Inkscape (also free) is great for vector graphics, and it will happily import a page from the file, convert the vectors to SVG. Unfortunately Inkscape has a bug where exporting to PNG (which PosteRazor can read) is *always* anti-aliased, and pretty nasty when printed.

The following method gets around this by using GIMP as an intermediate step - extracting a single page from a multiple-page PDF, converting any vectors into bitmaps, exporting as a high-resolution, single-page file which can be posterised by PosteRazor.


The solution
PDF -> GIMP -> PosteRazor -> Print up and tape. [Repeat per page]

This method should work (no guarantee) to posterise any sheet from any PDF, and provides pretty readable text, even if the original text was tiny.

Both GIMP and PosteRazor are available for Windows, OSX, and Linux. Tested on Win7 x64, GIMP 2.8.14, PosteRazor 1.5.2 (current versions as of 2016-04-06).

Method detail
A. Open GIMP, no document or image loaded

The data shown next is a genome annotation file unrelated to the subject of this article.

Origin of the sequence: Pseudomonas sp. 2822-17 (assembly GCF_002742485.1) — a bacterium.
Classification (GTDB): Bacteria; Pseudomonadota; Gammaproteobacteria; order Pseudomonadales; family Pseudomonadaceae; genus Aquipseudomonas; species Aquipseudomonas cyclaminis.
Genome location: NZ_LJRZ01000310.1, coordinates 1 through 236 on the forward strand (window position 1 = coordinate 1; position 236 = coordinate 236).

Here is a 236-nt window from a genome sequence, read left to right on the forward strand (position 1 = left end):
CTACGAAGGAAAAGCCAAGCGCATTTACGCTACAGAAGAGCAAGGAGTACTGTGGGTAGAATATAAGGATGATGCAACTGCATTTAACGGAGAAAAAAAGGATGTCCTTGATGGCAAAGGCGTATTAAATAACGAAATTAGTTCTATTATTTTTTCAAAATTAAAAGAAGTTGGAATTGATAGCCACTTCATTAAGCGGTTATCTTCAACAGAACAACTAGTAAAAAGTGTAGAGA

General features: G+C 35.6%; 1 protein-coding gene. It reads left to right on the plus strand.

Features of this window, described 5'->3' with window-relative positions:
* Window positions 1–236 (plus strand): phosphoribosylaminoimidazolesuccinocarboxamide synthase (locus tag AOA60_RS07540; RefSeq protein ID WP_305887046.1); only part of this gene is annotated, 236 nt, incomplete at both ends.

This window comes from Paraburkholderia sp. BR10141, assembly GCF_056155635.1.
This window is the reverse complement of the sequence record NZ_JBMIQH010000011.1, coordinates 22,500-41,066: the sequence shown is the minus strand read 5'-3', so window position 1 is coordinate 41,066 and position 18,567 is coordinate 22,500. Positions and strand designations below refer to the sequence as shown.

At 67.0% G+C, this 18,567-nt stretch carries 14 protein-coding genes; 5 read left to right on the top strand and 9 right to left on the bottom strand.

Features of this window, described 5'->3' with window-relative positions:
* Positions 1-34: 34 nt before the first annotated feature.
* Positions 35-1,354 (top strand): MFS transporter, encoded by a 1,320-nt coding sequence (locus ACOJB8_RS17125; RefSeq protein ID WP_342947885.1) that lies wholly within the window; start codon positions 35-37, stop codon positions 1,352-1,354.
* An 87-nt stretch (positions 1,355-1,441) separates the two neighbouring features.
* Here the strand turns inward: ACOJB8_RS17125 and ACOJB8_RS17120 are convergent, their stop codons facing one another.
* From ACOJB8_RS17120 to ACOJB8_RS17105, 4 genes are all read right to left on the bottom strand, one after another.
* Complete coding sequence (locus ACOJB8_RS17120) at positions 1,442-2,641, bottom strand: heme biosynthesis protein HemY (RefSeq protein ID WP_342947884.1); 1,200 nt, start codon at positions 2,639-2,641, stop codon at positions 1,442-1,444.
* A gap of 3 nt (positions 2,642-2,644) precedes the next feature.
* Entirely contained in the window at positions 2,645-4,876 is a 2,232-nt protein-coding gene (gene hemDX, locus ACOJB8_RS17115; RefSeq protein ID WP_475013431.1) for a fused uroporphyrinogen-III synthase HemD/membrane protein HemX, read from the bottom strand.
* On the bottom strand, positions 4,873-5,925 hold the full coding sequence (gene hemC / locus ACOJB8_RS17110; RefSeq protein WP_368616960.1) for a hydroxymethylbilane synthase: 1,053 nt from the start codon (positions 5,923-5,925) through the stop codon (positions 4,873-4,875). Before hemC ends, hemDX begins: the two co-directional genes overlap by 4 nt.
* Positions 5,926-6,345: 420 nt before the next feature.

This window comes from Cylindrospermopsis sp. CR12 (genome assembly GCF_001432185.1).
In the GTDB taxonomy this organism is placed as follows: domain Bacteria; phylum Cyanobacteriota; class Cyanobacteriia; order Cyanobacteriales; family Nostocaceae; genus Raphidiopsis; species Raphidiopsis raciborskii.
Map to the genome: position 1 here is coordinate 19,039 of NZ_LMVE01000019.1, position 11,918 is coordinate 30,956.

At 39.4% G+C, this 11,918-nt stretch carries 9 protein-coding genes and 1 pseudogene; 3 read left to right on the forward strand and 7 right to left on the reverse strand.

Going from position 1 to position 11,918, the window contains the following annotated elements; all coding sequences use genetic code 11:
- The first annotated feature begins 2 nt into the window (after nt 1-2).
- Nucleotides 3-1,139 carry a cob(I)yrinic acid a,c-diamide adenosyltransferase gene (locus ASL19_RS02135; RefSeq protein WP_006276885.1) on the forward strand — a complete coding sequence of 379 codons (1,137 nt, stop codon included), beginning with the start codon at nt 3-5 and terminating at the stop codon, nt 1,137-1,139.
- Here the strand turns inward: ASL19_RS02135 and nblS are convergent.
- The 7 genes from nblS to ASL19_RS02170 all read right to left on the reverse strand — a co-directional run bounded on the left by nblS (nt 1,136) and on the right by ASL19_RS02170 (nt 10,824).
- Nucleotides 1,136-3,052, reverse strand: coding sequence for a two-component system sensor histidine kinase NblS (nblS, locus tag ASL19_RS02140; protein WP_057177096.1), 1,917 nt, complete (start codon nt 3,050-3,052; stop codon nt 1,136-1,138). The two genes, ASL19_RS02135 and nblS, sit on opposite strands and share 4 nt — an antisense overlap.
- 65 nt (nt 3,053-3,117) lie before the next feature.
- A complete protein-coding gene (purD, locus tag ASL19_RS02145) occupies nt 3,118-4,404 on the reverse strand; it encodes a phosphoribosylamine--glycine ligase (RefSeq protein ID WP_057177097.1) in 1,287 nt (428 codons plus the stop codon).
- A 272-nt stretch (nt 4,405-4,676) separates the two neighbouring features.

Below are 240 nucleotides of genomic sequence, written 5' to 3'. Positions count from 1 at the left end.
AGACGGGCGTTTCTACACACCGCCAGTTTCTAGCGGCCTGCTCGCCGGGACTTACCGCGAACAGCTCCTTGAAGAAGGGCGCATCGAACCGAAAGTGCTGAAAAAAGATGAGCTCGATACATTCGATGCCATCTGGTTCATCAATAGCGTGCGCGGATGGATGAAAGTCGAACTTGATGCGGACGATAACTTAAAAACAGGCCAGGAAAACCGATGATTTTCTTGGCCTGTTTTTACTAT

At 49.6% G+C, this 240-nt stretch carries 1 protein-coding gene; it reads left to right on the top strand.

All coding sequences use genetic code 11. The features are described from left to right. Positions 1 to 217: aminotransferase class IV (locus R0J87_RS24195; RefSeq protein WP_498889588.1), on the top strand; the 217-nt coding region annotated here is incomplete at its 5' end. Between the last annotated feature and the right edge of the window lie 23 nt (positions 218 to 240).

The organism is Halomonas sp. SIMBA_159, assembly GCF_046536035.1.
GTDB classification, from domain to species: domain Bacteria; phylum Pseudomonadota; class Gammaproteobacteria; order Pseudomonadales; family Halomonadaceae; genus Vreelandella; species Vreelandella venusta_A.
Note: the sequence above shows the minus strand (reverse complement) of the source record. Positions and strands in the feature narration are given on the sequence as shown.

B. Import single page from PDF into GIMP (drag PDF file onto GIMP from Windows Explorer)

- To preserve resolution (esp when printed on A3), a high resolution (1200dpi) should be chosen, twice the printer's physical limit is probably a waste of time, though.
- To avoid nasty print artefacts, disable Anti-aliasing
- To avoid crashes, import a single page at a time. At 1200dpi, GIMP uses a lot of memory for the images.
- If necessary, trim the image to remove superfluous white space surrounding the image

Click image for larger version

Name:	GIMP_PDF_Import.png
Views:	224
Size:	27.0 KB
ID:	1875

C. Export from GIMP as GIF (File | Export, or CTRL+SHIFT+E)

Click image for larger version

Name:	GIMP_GIF_Export.png
Views:	210
Size:	32.8 KB
ID:	1874

Note: To preserve the PDF import settings (dpi, anti-aliasing), leave GIMP open after export - it may revert to defaults if closed completely and reopened.

Close the image in GIMP (File | Close, or CTRL+W)

D. Open the GIF file in PosteRazor and follow the five-step wizard: